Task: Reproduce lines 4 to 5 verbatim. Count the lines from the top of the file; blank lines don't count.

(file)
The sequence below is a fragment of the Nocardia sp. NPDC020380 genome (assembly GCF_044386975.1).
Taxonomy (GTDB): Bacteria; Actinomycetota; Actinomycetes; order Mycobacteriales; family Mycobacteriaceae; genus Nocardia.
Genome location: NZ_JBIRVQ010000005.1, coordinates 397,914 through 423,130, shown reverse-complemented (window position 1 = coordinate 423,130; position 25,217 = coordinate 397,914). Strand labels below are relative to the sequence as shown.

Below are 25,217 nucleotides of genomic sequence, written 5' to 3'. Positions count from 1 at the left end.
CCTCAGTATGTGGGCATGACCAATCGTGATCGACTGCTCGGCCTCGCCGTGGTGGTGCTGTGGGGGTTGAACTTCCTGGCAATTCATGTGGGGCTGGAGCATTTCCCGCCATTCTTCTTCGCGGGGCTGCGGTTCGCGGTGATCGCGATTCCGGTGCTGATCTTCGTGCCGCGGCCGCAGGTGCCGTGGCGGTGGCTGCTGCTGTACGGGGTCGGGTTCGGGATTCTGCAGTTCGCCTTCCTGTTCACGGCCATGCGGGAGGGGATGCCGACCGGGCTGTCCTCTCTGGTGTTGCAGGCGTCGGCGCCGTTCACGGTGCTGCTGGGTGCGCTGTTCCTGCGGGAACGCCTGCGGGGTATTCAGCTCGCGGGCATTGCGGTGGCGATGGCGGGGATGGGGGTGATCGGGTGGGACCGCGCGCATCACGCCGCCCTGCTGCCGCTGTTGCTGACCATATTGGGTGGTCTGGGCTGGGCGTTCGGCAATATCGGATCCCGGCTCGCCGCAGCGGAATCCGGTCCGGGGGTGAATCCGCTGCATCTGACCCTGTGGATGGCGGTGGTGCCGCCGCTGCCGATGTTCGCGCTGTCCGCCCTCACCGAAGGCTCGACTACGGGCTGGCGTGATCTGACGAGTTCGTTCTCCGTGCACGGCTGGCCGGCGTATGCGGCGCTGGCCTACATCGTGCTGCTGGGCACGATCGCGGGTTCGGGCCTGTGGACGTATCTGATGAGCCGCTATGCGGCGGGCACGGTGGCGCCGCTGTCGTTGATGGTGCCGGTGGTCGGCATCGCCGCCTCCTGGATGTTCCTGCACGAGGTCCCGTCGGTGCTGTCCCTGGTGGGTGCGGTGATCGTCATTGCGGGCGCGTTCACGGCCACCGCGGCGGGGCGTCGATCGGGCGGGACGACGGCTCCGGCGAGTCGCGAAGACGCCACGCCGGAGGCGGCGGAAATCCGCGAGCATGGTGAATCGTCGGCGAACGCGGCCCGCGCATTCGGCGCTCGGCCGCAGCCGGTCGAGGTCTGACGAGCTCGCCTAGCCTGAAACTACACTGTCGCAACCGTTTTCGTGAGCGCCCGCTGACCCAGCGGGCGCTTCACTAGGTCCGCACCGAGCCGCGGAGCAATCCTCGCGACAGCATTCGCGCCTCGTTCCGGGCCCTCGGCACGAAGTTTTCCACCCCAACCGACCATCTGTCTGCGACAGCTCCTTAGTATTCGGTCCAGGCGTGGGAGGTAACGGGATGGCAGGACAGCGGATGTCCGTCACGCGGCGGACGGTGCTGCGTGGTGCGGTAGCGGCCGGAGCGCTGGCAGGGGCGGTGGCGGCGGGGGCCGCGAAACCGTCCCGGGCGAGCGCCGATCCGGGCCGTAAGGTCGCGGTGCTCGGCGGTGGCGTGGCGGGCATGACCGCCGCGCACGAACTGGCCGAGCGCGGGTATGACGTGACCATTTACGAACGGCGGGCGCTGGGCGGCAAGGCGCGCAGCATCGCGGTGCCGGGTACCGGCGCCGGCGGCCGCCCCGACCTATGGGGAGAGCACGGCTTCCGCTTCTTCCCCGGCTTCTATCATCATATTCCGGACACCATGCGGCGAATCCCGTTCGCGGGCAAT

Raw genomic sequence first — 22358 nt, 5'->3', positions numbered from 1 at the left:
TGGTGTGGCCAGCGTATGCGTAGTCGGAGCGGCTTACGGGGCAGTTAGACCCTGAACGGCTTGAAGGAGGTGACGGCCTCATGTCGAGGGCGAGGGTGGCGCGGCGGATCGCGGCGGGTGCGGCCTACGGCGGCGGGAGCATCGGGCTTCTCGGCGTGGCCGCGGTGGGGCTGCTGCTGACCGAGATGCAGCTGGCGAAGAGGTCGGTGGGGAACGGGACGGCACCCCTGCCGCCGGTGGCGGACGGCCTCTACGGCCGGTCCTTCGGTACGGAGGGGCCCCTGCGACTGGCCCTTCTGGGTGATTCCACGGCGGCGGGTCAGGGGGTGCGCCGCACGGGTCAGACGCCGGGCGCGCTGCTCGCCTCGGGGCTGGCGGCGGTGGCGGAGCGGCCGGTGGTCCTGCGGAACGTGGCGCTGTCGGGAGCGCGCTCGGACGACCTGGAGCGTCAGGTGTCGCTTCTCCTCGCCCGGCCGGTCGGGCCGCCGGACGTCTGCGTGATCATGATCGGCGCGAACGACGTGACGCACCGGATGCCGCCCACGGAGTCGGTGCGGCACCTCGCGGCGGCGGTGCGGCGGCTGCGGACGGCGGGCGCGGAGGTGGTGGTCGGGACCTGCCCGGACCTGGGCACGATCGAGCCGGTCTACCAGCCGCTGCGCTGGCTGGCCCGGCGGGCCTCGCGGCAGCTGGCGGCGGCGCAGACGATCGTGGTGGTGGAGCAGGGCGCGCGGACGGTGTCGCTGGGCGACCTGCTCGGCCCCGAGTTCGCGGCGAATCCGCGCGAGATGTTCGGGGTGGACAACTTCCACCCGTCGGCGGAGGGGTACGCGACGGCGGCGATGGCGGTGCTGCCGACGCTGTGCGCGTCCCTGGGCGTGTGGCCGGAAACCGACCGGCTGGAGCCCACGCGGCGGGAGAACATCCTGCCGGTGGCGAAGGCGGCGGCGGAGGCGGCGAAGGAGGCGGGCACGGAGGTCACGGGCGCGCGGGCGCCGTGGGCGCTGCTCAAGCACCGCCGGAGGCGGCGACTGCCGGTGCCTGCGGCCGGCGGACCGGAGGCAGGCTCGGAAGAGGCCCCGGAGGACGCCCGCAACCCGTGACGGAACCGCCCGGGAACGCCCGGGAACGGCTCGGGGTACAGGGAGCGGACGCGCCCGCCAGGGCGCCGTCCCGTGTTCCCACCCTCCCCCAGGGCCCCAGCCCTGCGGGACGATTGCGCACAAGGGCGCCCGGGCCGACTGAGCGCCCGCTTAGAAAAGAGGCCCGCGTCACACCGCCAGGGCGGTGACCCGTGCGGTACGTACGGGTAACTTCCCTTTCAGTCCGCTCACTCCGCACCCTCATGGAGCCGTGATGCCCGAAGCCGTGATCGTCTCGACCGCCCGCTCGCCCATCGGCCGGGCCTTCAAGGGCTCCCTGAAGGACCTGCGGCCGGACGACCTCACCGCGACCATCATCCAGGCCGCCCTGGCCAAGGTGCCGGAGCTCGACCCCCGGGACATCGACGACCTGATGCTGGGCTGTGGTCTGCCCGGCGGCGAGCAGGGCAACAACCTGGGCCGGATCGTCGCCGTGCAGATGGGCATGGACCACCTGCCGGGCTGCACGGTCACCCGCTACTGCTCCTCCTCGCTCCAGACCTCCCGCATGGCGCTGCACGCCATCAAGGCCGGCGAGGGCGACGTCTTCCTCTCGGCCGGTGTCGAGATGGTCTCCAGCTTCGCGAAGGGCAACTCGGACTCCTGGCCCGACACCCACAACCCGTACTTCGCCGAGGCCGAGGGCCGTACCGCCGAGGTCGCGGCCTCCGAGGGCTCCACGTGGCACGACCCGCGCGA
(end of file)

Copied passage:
Below are 25,217 nucleotides of genomic sequence, written 5' to 3'. Positions count from 1 at the left end.
CCTCAGTATGTGGGCATGACCAATCGTGATCGACTGCTCGGCCTCGCCGTGGTGGTGCTGTGGGGGTTGAACTTCCTGGCAATTCATGTGGGGCTGGAGCATTTCCCGCCATTCTTCTTCGCGGGGCTGCGGTTCGCGGTGATCGCGATTCCGGTGCTGATCTTCGTGCCGCGGCCGCAGGTGCCGTGGCGGTGGCTGCTGCTGTACGGGGTCGGGTTCGGGATTCTGCAGTTCGCCTTCCTGTTCACGGCCATGCGGGAGGGGATGCCGACCGGGCTGTCCTCTCTGGTGTTGCAGGCGTCGGCGCCGTTCACGGTGCTGCTGGGTGCGCTGTTCCTGCGGGAACGCCTGCGGGGTATTCAGCTCGCGGGCATTGCGGTGGCGATGGCGGGGATGGGGGTGATCGGGTGGGACCGCGCGCATCACGCCGCCCTGCTGCCGCTGTTGCTGACCATATTGGGTGGTCTGGGCTGGGCGTTCGGCAATATCGGATCCCGGCTCGCCGCAGCGGAATCCGGTCCGGGGGTGAATCCGCTGCATCTGACCCTGTGGATGGCGGTGGTGCCGCCGCTGCCGATGTTCGCGCTGTCCGCCCTCACCGAAGGCTCGACTACGGGCTGGCGTGATCTGACGAGTTCGTTCTCCGTGCACGGCTGGCCGGCGTATGCGGCGCTGGCCTACATCGTGCTGCTGGGCACGATCGCGGGTTCGGGCCTGTGGACGTATCTGATGAGCCGCTATGCGGCGGGCACGGTGGCGCCGCTGTCGTTGATGGTGCCGGTGGTCGGCATCGCCGCCTCCTGGATGTTCCTGCACGAGGTCCCGTCGGTGCTGTCCCTGGTGGGTGCGGTGATCGTCATTGCGGGCGCGTTCACGGCCACCGCGGCGGGGCGTCGATCGGGCGGGACGACGGCTCCGGCGAGTCGCGAAGACGCCACGCCGGAGGCGGCGGAAATCCGCGAGCATGGTGAATCGTCGGCGAACGCGGCCCGCGCATTCGGCGCTCGGCCGCAGCCGGTCGAGGTCTGACGAGCTCGCCTAGCCTGAAACTACACTGTCGCAACCGTTTTCGTGAGCGCCCGCTGACCCAGCGGGCGCTTCACTAGGTCCGCACCGAGCCGCGGAGCAATCCTCGCGACAGCATTCGCGCCTCGTTCCGGGCCCTCGGCACGAAGTTTTCCACCCCAACCGACCATCTGTCTGCGACAGCTCCTTAGTATTCGGTCCAGGCGTGGGAGGTAACGGGATGGCAGGACAGCGGATGTCCGTCACGCGGCGGACGGTGCTGCGTGGTGCGGTAGCGGCCGGAGCGCTGGCAGGGGCGGTGGCGGCGGGGGCCGCGAAACCGTCCCGGGCGAGCGCCGATCCGGGCCGTAAGGTCGCGGTGCTCGGCGGTGGCGTGGCGGGCATGACCGCCGCGCACGAACTGGCCGAGCGCGGGTATGACGTGACCATTTACGAACGGCGGGCGCTGGGCGGCAAGGCGCGCAGCATCGCGGTGCCGGGTACCGGCGCCGGCGGCCGCCCCGACCTATGGGGAGAGCACGGCTTCCGCTTCTTCCCCGGCTTCTATCATCATATTCCGGACACCATGCGGCGAATCCCGTTCGCGGGCAAT